Close Reading Assignment

In this excerpt of “The Girl Who Was Plugged In”, Tiptree is describing the process of coming up with P. Burke’s new name. The word that caught my attention in the first paragraph was “always”. This word choice implies that the naming process is nothing new to Dr. Tesla. He is always dreading this part of the process. Made me wonder how many more times they had previously done this.

What also stuck out for me was the amount of people that were part of the naming process. The author points out that Dr. Tesla along with an astrologer, Joe and a semantics girl were all working on figuring out a name for P. Burke. Tiptree jumped from person to person rather quickly making it hard to stay caught up at first. Once I read it a second and third time I realized that she was referring to different people. They all had an opinion on P. Burke’s name except P. Burke. I found it interesting that they had an astrologer there, but I figure they wanted to have all their bases covered.

The fact that Tiptree used the word “gingerly” to describe how they finally decided on P. Burke’s name struck me a bit strange. The way I read this passage I thought it was a quick thing. I couldn’t imagine them being cautious and careful in picking this name. Though it does make sense that they would want to be considerate of the name they choose for her. It’s the name everyone will be saying, so I see that it is important. Having to close read this passage showed me that I missed things when I read it the first and even the second time.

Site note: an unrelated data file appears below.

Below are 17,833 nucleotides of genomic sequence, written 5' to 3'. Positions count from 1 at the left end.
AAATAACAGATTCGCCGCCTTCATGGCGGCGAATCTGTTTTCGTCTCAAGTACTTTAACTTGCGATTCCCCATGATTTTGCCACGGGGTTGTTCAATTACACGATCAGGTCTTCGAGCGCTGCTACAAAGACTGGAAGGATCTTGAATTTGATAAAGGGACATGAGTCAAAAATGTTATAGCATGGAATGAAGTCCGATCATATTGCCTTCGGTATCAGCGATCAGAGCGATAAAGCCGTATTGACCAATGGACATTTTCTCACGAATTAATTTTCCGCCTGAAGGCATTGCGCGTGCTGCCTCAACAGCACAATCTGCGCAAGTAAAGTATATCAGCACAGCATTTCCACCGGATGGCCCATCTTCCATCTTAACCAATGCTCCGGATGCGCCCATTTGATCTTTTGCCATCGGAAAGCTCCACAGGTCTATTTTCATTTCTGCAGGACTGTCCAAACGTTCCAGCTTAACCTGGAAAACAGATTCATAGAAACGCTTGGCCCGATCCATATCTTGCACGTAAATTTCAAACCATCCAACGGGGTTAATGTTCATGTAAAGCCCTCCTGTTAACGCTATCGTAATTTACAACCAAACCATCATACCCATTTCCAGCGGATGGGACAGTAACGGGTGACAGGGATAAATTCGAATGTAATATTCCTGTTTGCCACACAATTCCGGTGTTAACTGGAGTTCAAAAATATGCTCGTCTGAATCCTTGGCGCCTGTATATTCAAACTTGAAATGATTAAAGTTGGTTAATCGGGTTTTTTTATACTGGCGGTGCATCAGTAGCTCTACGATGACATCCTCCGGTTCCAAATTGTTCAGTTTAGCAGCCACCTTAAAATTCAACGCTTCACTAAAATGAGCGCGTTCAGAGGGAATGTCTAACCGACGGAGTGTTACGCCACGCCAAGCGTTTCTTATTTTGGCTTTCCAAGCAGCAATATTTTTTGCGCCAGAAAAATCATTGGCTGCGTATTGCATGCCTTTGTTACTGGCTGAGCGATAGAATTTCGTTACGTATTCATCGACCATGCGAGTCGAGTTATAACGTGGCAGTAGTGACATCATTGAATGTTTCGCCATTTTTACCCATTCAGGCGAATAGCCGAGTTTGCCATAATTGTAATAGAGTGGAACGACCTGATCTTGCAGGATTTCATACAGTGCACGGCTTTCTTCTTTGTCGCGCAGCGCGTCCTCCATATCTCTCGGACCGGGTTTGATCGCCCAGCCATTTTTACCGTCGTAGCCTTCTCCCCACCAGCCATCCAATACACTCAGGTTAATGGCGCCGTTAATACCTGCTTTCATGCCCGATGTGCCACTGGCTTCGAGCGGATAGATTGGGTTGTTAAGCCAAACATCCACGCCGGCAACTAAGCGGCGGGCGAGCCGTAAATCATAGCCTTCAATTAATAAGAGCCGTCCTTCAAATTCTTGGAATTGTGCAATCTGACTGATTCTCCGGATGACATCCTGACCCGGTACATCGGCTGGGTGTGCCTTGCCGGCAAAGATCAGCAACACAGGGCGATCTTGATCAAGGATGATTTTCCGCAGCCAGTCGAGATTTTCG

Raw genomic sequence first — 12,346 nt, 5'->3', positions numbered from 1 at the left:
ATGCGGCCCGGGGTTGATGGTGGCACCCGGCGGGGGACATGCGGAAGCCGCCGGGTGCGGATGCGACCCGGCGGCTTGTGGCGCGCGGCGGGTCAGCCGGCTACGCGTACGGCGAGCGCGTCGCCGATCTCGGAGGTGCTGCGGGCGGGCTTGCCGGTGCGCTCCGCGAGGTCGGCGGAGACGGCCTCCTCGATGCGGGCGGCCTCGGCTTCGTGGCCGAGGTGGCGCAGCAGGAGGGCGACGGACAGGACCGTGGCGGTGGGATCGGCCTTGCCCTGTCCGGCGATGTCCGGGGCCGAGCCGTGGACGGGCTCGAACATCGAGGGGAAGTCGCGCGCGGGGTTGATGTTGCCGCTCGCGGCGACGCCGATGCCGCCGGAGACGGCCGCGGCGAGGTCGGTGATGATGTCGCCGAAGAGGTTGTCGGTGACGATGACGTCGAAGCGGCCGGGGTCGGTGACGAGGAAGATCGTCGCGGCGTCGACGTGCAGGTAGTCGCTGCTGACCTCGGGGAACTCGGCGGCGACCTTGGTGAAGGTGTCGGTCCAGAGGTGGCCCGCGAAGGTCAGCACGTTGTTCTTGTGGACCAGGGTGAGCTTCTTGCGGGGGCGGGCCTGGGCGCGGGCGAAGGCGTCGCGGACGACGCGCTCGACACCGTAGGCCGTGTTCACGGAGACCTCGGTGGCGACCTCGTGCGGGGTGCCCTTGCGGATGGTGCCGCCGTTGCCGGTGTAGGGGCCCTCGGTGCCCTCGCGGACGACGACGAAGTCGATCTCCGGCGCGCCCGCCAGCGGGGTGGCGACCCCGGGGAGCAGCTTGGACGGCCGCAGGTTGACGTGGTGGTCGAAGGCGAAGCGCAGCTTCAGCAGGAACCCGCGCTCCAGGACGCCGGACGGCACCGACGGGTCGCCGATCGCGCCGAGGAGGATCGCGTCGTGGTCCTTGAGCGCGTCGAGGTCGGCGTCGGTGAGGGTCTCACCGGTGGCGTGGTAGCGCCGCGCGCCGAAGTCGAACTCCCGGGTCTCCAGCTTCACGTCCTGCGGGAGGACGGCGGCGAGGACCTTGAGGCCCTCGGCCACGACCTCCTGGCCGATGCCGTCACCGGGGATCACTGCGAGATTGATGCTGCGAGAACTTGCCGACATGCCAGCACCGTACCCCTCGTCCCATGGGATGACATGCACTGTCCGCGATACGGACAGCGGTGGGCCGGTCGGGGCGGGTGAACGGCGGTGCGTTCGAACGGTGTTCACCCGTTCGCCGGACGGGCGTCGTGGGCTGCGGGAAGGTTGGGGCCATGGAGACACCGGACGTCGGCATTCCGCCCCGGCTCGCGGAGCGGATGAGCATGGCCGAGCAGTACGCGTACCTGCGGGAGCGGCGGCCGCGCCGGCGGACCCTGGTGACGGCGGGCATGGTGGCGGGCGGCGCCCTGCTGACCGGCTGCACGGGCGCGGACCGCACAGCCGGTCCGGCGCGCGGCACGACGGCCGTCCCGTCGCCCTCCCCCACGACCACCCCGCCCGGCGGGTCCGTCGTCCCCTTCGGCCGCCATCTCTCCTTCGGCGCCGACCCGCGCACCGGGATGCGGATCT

– Julieta 

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3 responses to “Close Reading Assignment

  1. I too was caught by the use of the word “always” when referring to picking the name. Furthermore, Tiptree use of “messy” to describe the complexities of choosing a name, could point to the idea that they are selling a product, not only through Delphi, but in Delphi herself. They are attempting to create a brand, a name that would stand out and help sell their product. It is this complexity that gives Doctor Telsa “an acute pain in the bush”. By describing this pain as acute, I believe that Tiptree points to a direct and specific cause of that pain, not merely an overall disliking for the process of naming their product.

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  2. The word “gingerly” in this passage stuck out to me too. It’s not a very common word, which makes it even more interesting that Tiptree would decide to use it here. The origin of the word can be traced back to the Latin word “genitus” meaning well born, then into the Old French word “gent” meaning graceful. Upon finding the origin of “gingerly,” I think that is very appropriate that Tiptree chose to use this word here as these GDX employees seem very intent on choosing a name that embodies both well born and grace for P. Burke’s new body.

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  3. I too read this passage too quickly and thought they were just coming up with some name for the new girl so I think it was interesting that you brought up the point that a lot of thought actually went into creating her name. They were deciding on her name like a company would do to advertise their product or branding their company. The name actually was an important part of the whole process, and yet another thing P. Burke had no control over. I think it is also similar to how some celebrities today change their names to something memorable and short.

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